Monday, 11th December 2023

CBN vacates PND restrictions, but arbitrariness must end

By Bayo Akintunde
14 August 2023   |   3:40 am
On Wednesday, July 27 2023, the Central Bank of Nigeria (CBN) finally lifted ‘Post No Debit’ (PND) restrictions on 440 accounts of corporates and individuals in the banking system.

CBN headquarters, Abuja

On Wednesday, July 27 2023, the Central Bank of Nigeria (CBN) finally lifted ‘Post No Debit’ (PND) restrictions on 440 accounts of corporates and individuals in the banking system.

The PND restriction was a signature sanction imposed on companies and individuals who acted against the CBN’s bidding but not necessarily the laws of the land. The requirement that a court order was needed for the restrictions did not pose a setback as the CBN repeatedly scaled this hurdle with ease. Over time, there was a clear pattern in the administration of the PND restrictions that made it obvious that the restrictions were issued in collusion with particular judges in the Nigerian Judicial System.

PND restrictions gained prominence in the past eight years under suspended CBN Governor, Godwin Emefiele, on whose watch the notoriety of PND abuse grew. Within the CBN, the Economic Intelligence Unit was mainly responsible for generating and issuing PND orders. There are reports that the PND was used to serve the personal and political interests of highly placed people who sought to inflict damage on their adversaries through the banking system. It was also used for extortion as there are claims that affected individuals and companies had to pay bribes to have PND restrictions relaxed.

The then Economic and Financial Crimes Commission (EFCC) in 2019, Ibrahim Magu, brought to the attention of the public the abuse and corruption surrounding the use of PND in the banking system.

In an earlier article titled, “Unveiling the CBN’s Abuse of PND in the Banking System” and published in June 2023, I documented these practices and called for the easing of such restrictions. The CBN, since the suspension of Emefiele, has been reversing the damaging policies it introduced and staunchly defended since 2015 based on its desire to restore confidence in the Nigerian economy. The lifting of PND on accounts is another welcome development.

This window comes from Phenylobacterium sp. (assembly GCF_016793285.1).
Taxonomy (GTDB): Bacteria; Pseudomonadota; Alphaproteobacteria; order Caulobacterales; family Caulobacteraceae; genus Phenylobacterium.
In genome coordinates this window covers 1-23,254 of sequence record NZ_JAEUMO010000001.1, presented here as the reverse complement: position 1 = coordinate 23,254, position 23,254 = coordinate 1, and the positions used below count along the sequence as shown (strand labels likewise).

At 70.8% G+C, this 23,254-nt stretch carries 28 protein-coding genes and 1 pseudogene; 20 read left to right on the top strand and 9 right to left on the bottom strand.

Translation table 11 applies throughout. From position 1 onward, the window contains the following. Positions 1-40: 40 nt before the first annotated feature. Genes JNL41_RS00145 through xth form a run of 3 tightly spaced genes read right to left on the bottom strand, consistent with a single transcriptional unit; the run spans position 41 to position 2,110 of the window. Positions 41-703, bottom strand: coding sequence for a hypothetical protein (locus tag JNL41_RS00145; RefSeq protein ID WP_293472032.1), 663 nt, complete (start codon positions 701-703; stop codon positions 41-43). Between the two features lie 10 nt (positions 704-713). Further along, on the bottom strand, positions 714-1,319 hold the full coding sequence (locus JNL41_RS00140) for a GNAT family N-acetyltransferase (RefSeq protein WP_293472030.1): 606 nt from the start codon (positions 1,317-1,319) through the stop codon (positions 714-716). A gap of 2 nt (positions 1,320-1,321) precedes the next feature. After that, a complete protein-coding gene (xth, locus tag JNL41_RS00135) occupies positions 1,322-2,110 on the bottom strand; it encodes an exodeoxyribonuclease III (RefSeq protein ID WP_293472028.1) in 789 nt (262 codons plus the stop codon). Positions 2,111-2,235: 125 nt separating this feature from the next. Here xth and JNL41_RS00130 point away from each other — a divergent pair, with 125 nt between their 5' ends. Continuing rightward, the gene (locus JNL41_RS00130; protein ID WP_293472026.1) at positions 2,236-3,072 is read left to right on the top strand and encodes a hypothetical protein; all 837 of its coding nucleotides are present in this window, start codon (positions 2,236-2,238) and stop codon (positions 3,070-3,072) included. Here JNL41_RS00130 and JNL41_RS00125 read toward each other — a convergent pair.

However, with a leadership crisis at the CBN, given the suspension of Emefiele, what has informed this policy change is unclear. Is the CBN reforming itself from within based on the current leadership which is in acting capacity? Or is this another change driven by the Presidency, like the FX reforms?

Whatever it is, the lifting of PND restrictions is a timely intervention for the affected economies and individuals given the current challenging economic environment. With rising inflation and the massive exchange rate depreciation, running a business in Nigeria has become difficult. The recent fuel subsidy removal has massively devalued the salaries of workers who are now yearning for better salaries. While the PND does not stop inflows into accounts, it prevents spending. The easing of the PND restriction therefore means a new lease of life as the affected individuals and institutions can now access funds to better support their operations and stakeholders. The economy should also receive a boost in the form of better output, spending and employment. Domiciliary accounts with restrictions that have now been lifted could potentially support better FX liquidity, no matter how little.